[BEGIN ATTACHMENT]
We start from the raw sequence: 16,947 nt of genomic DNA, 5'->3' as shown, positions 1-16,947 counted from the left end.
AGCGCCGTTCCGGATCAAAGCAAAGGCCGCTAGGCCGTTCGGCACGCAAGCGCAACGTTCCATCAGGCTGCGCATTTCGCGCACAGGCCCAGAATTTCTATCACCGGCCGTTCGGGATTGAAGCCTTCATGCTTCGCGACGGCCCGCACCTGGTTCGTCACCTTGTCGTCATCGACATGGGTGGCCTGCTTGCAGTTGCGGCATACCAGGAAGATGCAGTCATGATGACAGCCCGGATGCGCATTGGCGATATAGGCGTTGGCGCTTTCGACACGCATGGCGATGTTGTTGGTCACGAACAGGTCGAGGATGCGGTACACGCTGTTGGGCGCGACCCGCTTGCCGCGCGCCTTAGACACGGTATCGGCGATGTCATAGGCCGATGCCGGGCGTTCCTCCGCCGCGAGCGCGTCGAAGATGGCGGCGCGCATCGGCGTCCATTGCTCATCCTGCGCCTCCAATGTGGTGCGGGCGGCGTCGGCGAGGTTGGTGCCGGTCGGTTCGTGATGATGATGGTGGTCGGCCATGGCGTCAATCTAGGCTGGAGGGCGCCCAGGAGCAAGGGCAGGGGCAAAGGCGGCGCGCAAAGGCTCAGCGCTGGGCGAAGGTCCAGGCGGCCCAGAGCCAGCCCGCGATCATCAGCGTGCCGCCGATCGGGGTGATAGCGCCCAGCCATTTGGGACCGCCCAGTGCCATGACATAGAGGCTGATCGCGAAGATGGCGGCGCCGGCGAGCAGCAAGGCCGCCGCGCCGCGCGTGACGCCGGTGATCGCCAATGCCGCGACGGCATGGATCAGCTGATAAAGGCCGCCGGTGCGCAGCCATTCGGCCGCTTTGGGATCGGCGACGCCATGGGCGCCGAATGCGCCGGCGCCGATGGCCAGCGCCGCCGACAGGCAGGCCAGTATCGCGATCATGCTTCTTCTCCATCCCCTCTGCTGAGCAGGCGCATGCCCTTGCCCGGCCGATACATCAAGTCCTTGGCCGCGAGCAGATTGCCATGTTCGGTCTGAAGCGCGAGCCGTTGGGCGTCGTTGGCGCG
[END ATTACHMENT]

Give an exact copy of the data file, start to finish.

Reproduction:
We start from the raw sequence: 16,947 nt of genomic DNA, 5'->3' as shown, positions 1-16,947 counted from the left end.
AGCGCCGTTCCGGATCAAAGCAAAGGCCGCTAGGCCGTTCGGCACGCAAGCGCAACGTTCCATCAGGCTGCGCATTTCGCGCACAGGCCCAGAATTTCTATCACCGGCCGTTCGGGATTGAAGCCTTCATGCTTCGCGACGGCCCGCACCTGGTTCGTCACCTTGTCGTCATCGACATGGGTGGCCTGCTTGCAGTTGCGGCATACCAGGAAGATGCAGTCATGATGACAGCCCGGATGCGCATTGGCGATATAGGCGTTGGCGCTTTCGACACGCATGGCGATGTTGTTGGTCACGAACAGGTCGAGGATGCGGTACACGCTGTTGGGCGCGACCCGCTTGCCGCGCGCCTTAGACACGGTATCGGCGATGTCATAGGCCGATGCCGGGCGTTCCTCCGCCGCGAGCGCGTCGAAGATGGCGGCGCGCATCGGCGTCCATTGCTCATCCTGCGCCTCCAATGTGGTGCGGGCGGCGTCGGCGAGGTTGGTGCCGGTCGGTTCGTGATGATGATGGTGGTCGGCCATGGCGTCAATCTAGGCTGGAGGGCGCCCAGGAGCAAGGGCAGGGGCAAAGGCGGCGCGCAAAGGCTCAGCGCTGGGCGAAGGTCCAGGCGGCCCAGAGCCAGCCCGCGATCATCAGCGTGCCGCCGATCGGGGTGATAGCGCCCAGCCATTTGGGACCGCCCAGTGCCATGACATAGAGGCTGATCGCGAAGATGGCGGCGCCGGCGAGCAGCAAGGCCGCCGCGCCGCGCGTGACGCCGGTGATCGCCAATGCCGCGACGGCATGGATCAGCTGATAAAGGCCGCCGGTGCGCAGCCATTCGGCCGCTTTGGGATCGGCGACGCCATGGGCGCCGAATGCGCCGGCGCCGATGGCCAGCGCCGCCGACAGGCAGGCCAGTATCGCGATCATGCTTCTTCTCCATCCCCTCTGCTGAGCAGGCGCATGCCCTTGCCCGGCCGATACATCAAGTCCTTGGCCGCGAGCAGATTGCCATGTTCGGTCTGAAGCGCGAGCCGTTGGGCGTCGTTGGCGCG